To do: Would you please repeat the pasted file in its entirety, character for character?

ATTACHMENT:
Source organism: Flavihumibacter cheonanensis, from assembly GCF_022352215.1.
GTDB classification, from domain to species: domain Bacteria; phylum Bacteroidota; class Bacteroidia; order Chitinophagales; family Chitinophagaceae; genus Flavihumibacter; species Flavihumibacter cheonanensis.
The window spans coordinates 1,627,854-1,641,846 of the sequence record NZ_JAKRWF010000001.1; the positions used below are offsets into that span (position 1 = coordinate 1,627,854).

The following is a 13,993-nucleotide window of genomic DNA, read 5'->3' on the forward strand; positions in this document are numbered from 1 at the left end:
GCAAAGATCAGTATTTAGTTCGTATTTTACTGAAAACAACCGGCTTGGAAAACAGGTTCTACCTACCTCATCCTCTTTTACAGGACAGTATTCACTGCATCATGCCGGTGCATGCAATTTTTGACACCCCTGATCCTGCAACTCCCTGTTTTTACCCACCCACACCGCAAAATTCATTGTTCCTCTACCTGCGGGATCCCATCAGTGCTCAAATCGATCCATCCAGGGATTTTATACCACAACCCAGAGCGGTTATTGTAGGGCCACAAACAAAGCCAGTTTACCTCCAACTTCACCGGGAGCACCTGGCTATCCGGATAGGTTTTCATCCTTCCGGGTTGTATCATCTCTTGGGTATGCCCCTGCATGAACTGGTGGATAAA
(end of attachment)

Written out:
Source organism: Flavihumibacter cheonanensis, from assembly GCF_022352215.1.
GTDB classification, from domain to species: domain Bacteria; phylum Bacteroidota; class Bacteroidia; order Chitinophagales; family Chitinophagaceae; genus Flavihumibacter; species Flavihumibacter cheonanensis.
The window spans coordinates 1,627,854-1,641,846 of the sequence record NZ_JAKRWF010000001.1; the positions used below are offsets into that span (position 1 = coordinate 1,627,854).

The following is a 13,993-nucleotide window of genomic DNA, read 5'->3' on the forward strand; positions in this document are numbered from 1 at the left end:
GCAAAGATCAGTATTTAGTTCGTATTTTACTGAAAACAACCGGCTTGGAAAACAGGTTCTACCTACCTCATCCTCTTTTACAGGACAGTATTCACTGCATCATGCCGGTGCATGCAATTTTTGACACCCCTGATCCTGCAACTCCCTGTTTTTACCCACCCACACCGCAAAATTCATTGTTCCTCTACCTGCGGGATCCCATCAGTGCTCAAATCGATCCATCCAGGGATTTTATACCACAACCCAGAGCGGTTATTGTAGGGCCACAAACAAAGCCAGTTTACCTCCAACTTCACCGGGAGCACCTGGCTATCCGGATAGGTTTTCATCCTTCCGGGTTGTATCATCTCTTGGGTATGCCCCTGCATGAACTGGTGGATAAA